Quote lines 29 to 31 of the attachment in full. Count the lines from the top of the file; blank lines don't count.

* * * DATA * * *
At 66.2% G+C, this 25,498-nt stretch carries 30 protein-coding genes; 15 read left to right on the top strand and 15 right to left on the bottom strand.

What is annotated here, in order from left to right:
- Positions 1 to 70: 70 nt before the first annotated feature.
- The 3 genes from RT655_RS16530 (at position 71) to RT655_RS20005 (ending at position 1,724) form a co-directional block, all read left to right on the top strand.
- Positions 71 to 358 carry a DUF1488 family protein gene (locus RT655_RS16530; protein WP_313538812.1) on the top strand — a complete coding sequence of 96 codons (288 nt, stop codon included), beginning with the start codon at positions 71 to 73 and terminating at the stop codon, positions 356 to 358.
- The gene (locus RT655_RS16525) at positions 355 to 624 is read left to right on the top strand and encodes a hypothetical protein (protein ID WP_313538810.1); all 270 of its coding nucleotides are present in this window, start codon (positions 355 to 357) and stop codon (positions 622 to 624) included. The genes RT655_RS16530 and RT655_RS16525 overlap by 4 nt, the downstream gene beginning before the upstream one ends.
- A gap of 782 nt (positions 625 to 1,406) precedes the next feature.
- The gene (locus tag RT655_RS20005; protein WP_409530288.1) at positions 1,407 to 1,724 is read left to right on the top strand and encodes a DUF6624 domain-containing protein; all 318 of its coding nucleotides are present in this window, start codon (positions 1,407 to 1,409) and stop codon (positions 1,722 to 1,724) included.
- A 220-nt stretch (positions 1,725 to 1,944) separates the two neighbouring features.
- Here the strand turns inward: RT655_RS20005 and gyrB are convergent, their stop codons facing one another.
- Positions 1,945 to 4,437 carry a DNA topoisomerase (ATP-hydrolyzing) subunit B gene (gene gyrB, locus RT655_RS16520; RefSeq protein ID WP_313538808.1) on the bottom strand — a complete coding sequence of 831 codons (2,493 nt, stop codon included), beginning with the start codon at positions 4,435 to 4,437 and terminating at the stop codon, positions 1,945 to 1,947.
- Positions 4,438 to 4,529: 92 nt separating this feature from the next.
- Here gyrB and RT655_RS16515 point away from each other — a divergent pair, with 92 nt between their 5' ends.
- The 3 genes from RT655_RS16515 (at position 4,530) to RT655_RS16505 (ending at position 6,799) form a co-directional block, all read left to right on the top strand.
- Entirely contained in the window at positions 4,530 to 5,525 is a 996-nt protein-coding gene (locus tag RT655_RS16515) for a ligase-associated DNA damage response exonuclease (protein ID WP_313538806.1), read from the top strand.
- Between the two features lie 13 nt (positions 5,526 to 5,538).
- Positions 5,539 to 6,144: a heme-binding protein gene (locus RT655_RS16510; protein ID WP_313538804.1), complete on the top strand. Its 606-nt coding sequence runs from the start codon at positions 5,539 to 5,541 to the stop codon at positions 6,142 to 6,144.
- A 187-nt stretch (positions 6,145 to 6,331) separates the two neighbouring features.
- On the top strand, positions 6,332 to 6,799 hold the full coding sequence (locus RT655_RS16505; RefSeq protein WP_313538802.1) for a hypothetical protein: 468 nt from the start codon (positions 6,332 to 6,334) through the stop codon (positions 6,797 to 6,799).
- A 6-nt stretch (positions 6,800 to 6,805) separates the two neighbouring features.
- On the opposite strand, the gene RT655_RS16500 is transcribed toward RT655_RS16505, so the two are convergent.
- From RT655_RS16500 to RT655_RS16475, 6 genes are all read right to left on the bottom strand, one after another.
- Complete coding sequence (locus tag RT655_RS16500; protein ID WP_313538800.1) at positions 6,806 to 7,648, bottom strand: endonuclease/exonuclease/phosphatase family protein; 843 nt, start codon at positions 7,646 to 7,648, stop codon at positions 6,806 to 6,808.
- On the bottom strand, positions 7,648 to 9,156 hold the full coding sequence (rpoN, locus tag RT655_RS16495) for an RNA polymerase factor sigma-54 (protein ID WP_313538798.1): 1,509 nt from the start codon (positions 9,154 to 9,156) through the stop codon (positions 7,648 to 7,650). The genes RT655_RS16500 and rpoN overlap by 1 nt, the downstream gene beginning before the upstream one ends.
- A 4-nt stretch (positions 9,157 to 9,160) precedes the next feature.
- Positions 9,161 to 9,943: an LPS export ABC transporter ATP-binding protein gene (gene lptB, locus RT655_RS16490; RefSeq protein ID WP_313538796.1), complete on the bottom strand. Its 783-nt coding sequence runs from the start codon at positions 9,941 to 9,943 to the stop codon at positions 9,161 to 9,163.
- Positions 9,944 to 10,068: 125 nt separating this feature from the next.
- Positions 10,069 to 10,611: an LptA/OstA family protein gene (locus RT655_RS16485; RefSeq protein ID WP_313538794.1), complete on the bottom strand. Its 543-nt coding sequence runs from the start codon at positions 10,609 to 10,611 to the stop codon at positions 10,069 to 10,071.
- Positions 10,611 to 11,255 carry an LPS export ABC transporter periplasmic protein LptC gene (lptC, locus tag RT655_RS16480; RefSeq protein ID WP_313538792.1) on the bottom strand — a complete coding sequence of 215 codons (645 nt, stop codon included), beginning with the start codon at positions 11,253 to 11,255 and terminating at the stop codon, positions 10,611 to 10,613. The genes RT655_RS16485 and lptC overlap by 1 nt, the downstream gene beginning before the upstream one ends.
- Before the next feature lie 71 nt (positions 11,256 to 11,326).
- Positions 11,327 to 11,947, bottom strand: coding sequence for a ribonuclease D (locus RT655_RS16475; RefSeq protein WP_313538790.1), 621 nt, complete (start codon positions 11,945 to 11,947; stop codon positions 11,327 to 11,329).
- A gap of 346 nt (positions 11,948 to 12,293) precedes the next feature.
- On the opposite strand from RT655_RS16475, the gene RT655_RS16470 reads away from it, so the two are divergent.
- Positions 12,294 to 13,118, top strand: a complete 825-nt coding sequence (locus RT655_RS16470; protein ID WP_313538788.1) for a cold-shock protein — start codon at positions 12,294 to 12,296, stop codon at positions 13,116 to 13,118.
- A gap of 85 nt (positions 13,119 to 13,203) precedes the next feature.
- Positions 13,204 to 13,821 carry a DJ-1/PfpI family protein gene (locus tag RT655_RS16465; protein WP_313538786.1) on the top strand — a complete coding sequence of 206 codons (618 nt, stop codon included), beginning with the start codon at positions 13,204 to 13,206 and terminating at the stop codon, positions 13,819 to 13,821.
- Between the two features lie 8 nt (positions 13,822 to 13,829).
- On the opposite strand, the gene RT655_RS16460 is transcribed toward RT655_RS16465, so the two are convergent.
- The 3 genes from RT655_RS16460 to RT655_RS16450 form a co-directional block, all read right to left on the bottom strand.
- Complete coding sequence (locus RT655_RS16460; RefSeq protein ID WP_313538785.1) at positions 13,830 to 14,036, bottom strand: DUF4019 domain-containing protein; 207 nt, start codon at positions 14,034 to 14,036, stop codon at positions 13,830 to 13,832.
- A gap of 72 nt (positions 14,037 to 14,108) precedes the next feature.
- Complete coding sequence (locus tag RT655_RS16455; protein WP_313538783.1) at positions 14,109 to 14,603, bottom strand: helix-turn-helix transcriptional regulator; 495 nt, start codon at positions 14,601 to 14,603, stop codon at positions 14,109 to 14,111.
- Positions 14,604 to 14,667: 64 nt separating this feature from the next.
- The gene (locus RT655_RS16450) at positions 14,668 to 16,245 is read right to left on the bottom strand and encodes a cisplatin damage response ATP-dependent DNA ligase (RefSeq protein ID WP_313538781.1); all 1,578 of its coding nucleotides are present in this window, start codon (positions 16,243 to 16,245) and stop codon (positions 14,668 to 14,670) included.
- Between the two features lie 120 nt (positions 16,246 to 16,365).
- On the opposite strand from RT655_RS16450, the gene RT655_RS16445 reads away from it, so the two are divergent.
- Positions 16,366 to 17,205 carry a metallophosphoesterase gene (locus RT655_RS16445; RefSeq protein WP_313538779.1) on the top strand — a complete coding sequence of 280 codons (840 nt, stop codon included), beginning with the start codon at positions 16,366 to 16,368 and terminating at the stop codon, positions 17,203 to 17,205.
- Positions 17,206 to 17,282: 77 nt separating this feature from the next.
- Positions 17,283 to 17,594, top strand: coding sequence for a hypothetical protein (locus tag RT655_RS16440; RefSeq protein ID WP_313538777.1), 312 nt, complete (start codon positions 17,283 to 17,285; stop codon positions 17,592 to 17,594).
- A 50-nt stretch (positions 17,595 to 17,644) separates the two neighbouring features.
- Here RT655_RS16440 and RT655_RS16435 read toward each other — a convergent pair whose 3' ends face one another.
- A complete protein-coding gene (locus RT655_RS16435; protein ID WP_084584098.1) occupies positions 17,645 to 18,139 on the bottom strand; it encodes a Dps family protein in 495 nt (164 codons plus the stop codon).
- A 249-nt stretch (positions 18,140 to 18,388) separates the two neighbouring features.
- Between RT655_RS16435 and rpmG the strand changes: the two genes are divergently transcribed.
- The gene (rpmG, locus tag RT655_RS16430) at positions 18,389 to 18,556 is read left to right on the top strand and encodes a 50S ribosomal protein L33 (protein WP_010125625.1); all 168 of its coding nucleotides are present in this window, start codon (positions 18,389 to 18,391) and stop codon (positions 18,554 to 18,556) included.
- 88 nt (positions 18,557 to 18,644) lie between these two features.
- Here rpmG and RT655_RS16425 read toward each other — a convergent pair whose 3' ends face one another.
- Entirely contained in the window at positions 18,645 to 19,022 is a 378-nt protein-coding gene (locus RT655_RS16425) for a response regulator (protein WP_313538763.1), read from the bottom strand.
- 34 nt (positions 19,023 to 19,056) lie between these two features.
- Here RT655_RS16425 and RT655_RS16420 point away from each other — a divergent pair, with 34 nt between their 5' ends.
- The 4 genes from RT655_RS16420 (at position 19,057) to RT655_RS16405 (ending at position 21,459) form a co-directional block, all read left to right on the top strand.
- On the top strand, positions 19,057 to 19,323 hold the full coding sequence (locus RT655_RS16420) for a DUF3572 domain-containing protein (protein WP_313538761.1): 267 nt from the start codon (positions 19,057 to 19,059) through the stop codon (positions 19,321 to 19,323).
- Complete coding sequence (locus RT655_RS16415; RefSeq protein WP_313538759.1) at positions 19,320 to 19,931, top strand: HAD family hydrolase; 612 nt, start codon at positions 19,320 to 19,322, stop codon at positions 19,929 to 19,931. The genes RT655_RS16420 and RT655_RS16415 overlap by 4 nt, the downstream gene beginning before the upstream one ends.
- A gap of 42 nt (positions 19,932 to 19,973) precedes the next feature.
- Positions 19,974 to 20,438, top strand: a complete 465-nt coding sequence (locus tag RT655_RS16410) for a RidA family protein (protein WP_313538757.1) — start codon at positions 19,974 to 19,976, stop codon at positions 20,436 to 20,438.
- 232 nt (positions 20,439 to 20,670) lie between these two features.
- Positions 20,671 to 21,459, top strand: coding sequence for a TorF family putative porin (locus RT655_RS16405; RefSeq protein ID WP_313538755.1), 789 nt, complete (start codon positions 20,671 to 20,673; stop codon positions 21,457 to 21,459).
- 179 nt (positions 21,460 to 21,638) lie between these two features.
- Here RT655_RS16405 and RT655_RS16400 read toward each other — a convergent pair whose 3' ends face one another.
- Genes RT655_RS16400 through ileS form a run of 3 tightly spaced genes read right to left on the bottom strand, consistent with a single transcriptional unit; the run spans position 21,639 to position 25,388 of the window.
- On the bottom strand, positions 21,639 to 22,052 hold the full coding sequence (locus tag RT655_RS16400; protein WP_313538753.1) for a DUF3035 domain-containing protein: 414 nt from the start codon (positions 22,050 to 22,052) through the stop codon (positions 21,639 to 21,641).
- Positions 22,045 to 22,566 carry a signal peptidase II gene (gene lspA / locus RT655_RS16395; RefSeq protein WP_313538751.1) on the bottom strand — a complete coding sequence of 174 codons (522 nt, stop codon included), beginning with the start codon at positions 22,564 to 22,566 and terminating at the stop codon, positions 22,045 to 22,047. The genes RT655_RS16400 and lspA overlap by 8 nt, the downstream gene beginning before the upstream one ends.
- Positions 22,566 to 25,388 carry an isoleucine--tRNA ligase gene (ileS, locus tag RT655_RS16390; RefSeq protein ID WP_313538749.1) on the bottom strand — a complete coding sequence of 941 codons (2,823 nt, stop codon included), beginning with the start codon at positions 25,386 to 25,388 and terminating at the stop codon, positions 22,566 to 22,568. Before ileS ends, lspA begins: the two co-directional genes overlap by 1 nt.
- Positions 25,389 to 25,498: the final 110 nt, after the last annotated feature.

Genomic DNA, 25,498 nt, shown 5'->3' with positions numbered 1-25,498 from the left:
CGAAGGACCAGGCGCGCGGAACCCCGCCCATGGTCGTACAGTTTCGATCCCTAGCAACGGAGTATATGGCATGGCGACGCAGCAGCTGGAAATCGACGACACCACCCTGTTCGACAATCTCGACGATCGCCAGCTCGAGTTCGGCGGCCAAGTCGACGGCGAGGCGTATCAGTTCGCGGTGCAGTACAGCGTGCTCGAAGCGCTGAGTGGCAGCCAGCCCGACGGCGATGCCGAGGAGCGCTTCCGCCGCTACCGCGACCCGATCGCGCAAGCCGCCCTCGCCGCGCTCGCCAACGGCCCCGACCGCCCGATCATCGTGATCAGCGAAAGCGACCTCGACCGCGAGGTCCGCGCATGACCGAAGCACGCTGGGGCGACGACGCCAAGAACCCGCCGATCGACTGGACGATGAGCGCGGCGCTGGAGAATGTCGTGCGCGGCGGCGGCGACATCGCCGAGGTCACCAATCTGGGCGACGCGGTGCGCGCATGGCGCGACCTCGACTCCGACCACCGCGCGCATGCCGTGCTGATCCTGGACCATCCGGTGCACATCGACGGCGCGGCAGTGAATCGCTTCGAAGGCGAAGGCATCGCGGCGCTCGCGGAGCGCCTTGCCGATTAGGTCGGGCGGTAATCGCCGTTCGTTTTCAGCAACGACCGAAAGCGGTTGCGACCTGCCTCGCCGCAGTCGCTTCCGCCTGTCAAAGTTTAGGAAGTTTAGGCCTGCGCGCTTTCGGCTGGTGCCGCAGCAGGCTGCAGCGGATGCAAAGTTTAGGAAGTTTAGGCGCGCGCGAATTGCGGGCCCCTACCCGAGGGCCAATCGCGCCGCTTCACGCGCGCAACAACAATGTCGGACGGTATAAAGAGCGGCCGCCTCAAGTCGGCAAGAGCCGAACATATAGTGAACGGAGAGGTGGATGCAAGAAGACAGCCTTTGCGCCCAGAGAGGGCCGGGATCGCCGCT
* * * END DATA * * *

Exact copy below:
- Positions 10,611 to 11,255 carry an LPS export ABC transporter periplasmic protein LptC gene (lptC, locus tag RT655_RS16480; RefSeq protein ID WP_313538792.1) on the bottom strand — a complete coding sequence of 215 codons (645 nt, stop codon included), beginning with the start codon at positions 11,253 to 11,255 and terminating at the stop codon, positions 10,611 to 10,613. The genes RT655_RS16485 and lptC overlap by 1 nt, the downstream gene beginning before the upstream one ends.
- Before the next feature lie 71 nt (positions 11,256 to 11,326).
- Positions 11,327 to 11,947, bottom strand: coding sequence for a ribonuclease D (locus RT655_RS16475; RefSeq protein WP_313538790.1), 621 nt, complete (start codon positions 11,945 to 11,947; stop codon positions 11,327 to 11,329).